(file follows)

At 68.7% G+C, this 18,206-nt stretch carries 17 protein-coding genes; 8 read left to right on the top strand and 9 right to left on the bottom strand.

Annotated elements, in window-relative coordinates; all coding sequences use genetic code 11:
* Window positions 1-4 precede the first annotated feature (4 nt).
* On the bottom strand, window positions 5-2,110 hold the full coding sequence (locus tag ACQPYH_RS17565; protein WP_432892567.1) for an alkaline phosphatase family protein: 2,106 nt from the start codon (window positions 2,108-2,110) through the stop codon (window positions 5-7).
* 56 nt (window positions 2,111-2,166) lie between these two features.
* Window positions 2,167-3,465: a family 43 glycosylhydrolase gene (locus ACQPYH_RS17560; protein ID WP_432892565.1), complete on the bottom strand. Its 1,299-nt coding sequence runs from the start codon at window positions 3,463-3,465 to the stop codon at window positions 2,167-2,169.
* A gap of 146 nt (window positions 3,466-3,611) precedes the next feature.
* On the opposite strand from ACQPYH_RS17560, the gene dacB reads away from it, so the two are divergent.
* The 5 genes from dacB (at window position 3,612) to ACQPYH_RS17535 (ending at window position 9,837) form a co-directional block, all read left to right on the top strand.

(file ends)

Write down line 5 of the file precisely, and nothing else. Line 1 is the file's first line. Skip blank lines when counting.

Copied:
* 56 nt (window positions 2,111-2,166) lie between these two features.